Even those of us suspicious of the idea of linear progress can admit that artists often get better as they get older and gain experience.
Moving further into the exhibition, we find some of Vermeer’s earliest and, it must be said, least successful works. These exercises in Caravaggism from the 1650s are technically accomplished but unengaging. We see the germs of Vermeer’s fanatically detailed style in the patterned oriental rug and blue-and-white vase of the bawdy Procuress (1656; Gemäldegalerie, Dresden) and the artist’s burgeoning skill in depicting subtle expressions in Diana and Her Nymphs (ca. 1655–56; Mauritshuis). But there’s a reason Vermeer is known for his small interior scenes and not his large allegories; these early paintings lack both the skill and the emotional appeal of the work Vermeer produced in the 1660s. Put simply, they fail to draw the viewer in. Even those of us suspicious of the idea of linear progress can admit that artists often get better as they get older and gain experience, and Vermeer certainly did.
Just how good is Vermeer at his best? Heart-stoppingly good, of course. How many passages can the critic identify as outstanding? Countless, and often more than one in a single painting. There is the woman’s face buried in her cup in Berlin’s Glass of Wine (ca. 1659–61), the titular glass’s contents empty so as to reveal the anonymous sitter’s delicate nose. Spend too much time on the figures, however, and you might miss the way the light illuminates the pages of the music books on the table, itself covered in one of Vermeer’s trademark patterned rugs. Vermeer was the great painter of humanity, for he understood that humanity is not just people but personal effects and settings too. Consider the Frick’s Officer and Laughing Girl (ca. 1657–58). We are naturally drawn to the girl’s winsome face, fully illuminated in contrast to the soldier in profile, who sits with his back to us. We wonder about the nature of their chat; what sort of petty flirtation is occurring? But then we look to the wall and see a map of Holland, which situates us geographically. We see the fine blue-glass cup that the girl cradles, which gives us a class context. That the map, the chairs, and the windowed setting reoccur in various works of Vermeer’s does not diminish their humanizing effect. Instead these details, seeming at once so specific and so general, help to universalize the scene: we’ve all been there in some capacity. Human life is not just emotional life; it is also everything around us, filtered through our perceptions. Vermeer understood that in a way few artists before or since have.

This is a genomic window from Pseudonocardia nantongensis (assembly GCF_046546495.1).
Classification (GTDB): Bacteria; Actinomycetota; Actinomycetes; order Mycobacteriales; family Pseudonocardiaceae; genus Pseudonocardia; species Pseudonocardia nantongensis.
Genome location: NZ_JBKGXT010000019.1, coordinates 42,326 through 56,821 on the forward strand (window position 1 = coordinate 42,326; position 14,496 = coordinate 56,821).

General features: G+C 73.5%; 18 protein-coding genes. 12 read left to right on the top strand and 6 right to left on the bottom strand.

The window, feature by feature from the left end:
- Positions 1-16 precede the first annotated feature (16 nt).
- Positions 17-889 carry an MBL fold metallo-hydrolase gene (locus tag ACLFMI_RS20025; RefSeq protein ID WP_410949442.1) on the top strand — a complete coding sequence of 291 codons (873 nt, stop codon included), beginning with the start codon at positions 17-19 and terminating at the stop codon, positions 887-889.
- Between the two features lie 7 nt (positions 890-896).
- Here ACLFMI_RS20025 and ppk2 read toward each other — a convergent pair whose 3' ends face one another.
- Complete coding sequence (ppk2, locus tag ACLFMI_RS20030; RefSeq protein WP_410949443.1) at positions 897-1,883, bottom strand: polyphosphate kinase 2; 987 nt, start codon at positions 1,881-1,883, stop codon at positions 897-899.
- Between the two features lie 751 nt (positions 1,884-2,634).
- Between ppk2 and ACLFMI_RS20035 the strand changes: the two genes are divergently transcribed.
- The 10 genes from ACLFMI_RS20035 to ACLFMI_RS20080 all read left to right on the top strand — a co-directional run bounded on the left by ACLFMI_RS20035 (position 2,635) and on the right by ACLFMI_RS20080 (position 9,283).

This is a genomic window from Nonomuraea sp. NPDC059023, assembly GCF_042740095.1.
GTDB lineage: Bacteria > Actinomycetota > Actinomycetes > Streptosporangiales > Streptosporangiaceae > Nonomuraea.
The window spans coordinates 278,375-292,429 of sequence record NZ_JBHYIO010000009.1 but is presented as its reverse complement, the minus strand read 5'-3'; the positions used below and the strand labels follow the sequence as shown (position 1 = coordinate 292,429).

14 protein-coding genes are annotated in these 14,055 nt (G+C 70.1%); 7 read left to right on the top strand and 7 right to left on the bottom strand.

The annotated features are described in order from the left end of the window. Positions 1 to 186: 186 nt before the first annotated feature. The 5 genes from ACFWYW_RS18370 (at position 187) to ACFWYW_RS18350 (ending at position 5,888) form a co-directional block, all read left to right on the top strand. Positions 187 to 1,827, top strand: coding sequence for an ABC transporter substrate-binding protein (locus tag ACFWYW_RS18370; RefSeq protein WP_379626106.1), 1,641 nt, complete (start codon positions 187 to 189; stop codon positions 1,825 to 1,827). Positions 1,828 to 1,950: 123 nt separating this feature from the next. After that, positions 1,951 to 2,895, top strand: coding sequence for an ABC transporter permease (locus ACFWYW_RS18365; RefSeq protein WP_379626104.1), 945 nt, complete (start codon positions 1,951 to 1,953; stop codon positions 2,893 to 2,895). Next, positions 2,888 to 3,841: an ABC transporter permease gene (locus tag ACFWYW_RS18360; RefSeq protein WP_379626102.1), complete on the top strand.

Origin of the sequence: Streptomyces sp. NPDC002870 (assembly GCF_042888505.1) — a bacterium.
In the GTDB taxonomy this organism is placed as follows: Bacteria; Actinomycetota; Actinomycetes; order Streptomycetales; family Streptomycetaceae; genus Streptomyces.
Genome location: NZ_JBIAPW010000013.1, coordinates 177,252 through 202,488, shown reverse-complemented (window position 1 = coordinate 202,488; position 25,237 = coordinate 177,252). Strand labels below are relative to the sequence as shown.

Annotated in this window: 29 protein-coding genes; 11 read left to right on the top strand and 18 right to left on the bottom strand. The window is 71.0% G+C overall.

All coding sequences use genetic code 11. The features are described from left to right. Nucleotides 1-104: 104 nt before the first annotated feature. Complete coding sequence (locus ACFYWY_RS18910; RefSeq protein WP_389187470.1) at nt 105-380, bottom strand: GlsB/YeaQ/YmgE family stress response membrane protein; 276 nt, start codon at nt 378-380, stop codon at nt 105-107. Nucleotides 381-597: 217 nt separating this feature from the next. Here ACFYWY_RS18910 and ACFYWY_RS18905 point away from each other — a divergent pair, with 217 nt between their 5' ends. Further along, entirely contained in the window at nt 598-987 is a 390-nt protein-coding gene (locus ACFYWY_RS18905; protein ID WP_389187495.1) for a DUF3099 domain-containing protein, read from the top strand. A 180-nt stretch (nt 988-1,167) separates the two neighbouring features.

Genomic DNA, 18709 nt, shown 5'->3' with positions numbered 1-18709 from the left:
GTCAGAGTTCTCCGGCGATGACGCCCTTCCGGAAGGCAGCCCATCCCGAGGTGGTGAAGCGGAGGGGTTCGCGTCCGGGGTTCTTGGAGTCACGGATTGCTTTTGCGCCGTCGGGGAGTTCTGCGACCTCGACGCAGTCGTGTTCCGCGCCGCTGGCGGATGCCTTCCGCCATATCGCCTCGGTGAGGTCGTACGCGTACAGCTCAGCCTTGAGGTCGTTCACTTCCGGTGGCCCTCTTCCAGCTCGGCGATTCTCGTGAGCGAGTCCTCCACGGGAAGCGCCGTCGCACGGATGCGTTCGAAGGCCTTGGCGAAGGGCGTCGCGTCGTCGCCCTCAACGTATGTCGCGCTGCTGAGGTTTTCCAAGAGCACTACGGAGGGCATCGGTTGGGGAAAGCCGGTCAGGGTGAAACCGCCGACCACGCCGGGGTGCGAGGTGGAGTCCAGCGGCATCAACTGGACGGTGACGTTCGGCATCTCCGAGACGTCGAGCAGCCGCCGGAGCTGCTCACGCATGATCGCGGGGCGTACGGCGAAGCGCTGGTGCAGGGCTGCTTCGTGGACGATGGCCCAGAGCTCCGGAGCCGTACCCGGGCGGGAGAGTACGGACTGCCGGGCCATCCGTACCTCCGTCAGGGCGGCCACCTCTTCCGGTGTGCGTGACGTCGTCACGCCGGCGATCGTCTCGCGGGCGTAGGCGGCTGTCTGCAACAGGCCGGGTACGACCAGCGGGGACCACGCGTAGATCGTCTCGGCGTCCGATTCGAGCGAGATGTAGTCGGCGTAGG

Given the crowds, the best approach to seeing the exhibition seemed to be to try to take it all in without too much thought. Allow yourself to catch a detail here and there: the crispness of the golden calipers that the subject holds in Frankfurt’s Geographer (1669) or the way the off-white fabric of the sitter’s cuffs is built up with countless little dots of paint in Girl with a Flute (ca. 1664–67; National Gallery, Washington, D.C.). Marvel at the contrast between light and shadow on the neatly pleated curtains in Woman Writing a Letter, with her Maid (ca. 1670–72; National Gallery of Ireland, Dublin); be impressed by the quiet dignity of The Milkmaid (ca. 1658–59; Rijksmuseum), which is a study in deep humility. Be overcome with gratitude that so many stunning paintings could be gathered together into a single exhibition. There will be plenty of time after seeing the show to gain context. The Rijksmuseum has produced an interactive edition of the exhibition called “Closer to Vermeer” that enables online visitors to examine the paintings and their thematic connections at a range impossible in person. A new biography of Vermeer by Gregor J. M. Weber, a co-curator of the exhibition, focusing specifically on the artist’s relationship with Catholicism, has just been published and adds much to our understanding of Vermeer’s religious and social milieux.3 Thames & Hudson has produced an essential catalogue for the show, with thematic essays on such illuminating topics as “Vermeer’s Journey from Bible to Brothel” and “Fashionable Intruders,” among many others.4 All this helps to add necessary context to a painter whose life and work can sometimes seem shrouded in mystery. But such context, while unignorable, can wait. First, see the paintings and revel in them.
The Rijksmuseum added evening hours, to 11 p.m., to attempt to accommodate all the Vermeer seekers, and the show still sold out. Alas, all the goodwill in the world cannot overcome the fact that the exhibition is simply too crowded for much close study of the paintings, thereby dampening Vermeer’s great effect: his details. I will be grateful when Officer and Laughing Girl returns to the Frick so I can inspect the map of Holland at top right or the diamond-cut windowpanes at left. “Vermeer” was a spectacle, but perhaps Vermeer scattered is even better.
- Vrel: Forerunner of Vermeer” was on view at the Mauritshuis, The Hague, from February 16 through May 29, 2023. The exhibition will also be seen at the Fondation Custodia, Frits Lugt Collection, Paris (June 17–September 17, 2023).
- “Vermeer” opened at the Rijksmuseum, Amsterdam, on February 10 and remains on view through June 4, 2023.
- Johannes Vermeer: Faith, Light and Reflection, by Gregor J. M. Weber, translated by Gerald Brennan; Rijksmuseum, 168 pages, $35.
- Vermeer, edited by Gregor J. M. Weber and Pieter Roelofs; Thames & Hudson, 320 pages, $65.
This article originally appeared in The New Criterion, Volume 41 Number 10, on page 22